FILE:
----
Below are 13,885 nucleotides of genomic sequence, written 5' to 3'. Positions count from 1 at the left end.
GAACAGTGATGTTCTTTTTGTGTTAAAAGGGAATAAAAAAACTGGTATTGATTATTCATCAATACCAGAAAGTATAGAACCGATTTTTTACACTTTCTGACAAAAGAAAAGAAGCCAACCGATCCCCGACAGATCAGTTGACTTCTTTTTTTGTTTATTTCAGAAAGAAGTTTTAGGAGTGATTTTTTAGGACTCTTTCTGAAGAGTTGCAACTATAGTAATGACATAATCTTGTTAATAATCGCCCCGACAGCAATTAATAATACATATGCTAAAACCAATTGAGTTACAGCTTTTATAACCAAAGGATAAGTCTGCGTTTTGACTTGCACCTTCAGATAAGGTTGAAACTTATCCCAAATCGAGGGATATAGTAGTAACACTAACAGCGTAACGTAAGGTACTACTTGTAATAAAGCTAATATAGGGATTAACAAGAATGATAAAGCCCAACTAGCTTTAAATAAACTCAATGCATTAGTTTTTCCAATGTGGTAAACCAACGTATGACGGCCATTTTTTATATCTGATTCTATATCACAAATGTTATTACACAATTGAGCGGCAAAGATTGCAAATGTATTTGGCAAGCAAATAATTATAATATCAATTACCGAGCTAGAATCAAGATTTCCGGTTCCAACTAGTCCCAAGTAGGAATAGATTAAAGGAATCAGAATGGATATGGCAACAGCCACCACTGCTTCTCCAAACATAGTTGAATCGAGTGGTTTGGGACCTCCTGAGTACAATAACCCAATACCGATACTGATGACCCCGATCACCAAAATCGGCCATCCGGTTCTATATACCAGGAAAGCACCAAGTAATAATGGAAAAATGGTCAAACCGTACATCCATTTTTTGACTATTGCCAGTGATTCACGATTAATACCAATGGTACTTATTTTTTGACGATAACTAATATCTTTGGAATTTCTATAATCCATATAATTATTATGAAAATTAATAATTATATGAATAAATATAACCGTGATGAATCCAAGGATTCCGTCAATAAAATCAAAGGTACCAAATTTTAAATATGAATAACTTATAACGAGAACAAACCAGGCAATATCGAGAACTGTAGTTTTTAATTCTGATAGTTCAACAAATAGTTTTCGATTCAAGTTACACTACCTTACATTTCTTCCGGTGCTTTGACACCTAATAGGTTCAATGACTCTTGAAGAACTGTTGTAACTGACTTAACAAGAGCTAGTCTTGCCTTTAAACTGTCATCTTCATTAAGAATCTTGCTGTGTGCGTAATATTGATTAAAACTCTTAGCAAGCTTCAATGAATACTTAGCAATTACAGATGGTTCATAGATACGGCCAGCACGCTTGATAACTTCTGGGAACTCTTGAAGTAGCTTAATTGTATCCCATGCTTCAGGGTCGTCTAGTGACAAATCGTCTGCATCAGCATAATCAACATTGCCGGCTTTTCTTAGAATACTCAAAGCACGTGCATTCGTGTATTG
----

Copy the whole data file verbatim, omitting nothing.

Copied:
Below are 13,885 nucleotides of genomic sequence, written 5' to 3'. Positions count from 1 at the left end.
GAACAGTGATGTTCTTTTTGTGTTAAAAGGGAATAAAAAAACTGGTATTGATTATTCATCAATACCAGAAAGTATAGAACCGATTTTTTACACTTTCTGACAAAAGAAAAGAAGCCAACCGATCCCCGACAGATCAGTTGACTTCTTTTTTTGTTTATTTCAGAAAGAAGTTTTAGGAGTGATTTTTTAGGACTCTTTCTGAAGAGTTGCAACTATAGTAATGACATAATCTTGTTAATAATCGCCCCGACAGCAATTAATAATACATATGCTAAAACCAATTGAGTTACAGCTTTTATAACCAAAGGATAAGTCTGCGTTTTGACTTGCACCTTCAGATAAGGTTGAAACTTATCCCAAATCGAGGGATATAGTAGTAACACTAACAGCGTAACGTAAGGTACTACTTGTAATAAAGCTAATATAGGGATTAACAAGAATGATAAAGCCCAACTAGCTTTAAATAAACTCAATGCATTAGTTTTTCCAATGTGGTAAACCAACGTATGACGGCCATTTTTTATATCTGATTCTATATCACAAATGTTATTACACAATTGAGCGGCAAAGATTGCAAATGTATTTGGCAAGCAAATAATTATAATATCAATTACCGAGCTAGAATCAAGATTTCCGGTTCCAACTAGTCCCAAGTAGGAATAGATTAAAGGAATCAGAATGGATATGGCAACAGCCACCACTGCTTCTCCAAACATAGTTGAATCGAGTGGTTTGGGACCTCCTGAGTACAATAACCCAATACCGATACTGATGACCCCGATCACCAAAATCGGCCATCCGGTTCTATATACCAGGAAAGCACCAAGTAATAATGGAAAAATGGTCAAACCGTACATCCATTTTTTGACTATTGCCAGTGATTCACGATTAATACCAATGGTACTTATTTTTTGACGATAACTAATATCTTTGGAATTTCTATAATCCATATAATTATTATGAAAATTAATAATTATATGAATAAATATAACCGTGATGAATCCAAGGATTCCGTCAATAAAATCAAAGGTACCAAATTTTAAATATGAATAACTTATAACGAGAACAAACCAGGCAATATCGAGAACTGTAGTTTTTAATTCTGATAGTTCAACAAATAGTTTTCGATTCAAGTTACACTACCTTACATTTCTTCCGGTGCTTTGACACCTAATAGGTTCAATGACTCTTGAAGAACTGTTGTAACTGACTTAACAAGAGCTAGTCTTGCCTTTAAACTGTCATCTTCATTAAGAATCTTGCTGTGTGCGTAATATTGATTAAAACTCTTAGCAAGCTTCAATGAATACTTAGCAATTACAGATGGTTCATAGATACGGCCAGCACGCTTGATAACTTCTGGGAACTCTTGAAGTAGCTTAATTGTATCCCATGCTTCAGGGTCGTCTAGTGACAAATCGTCTGCATCAGCATAATCAACATTGCCGGCTTTTCTTAGAATACTCAAAGCACGTGCATTCGTGTATTG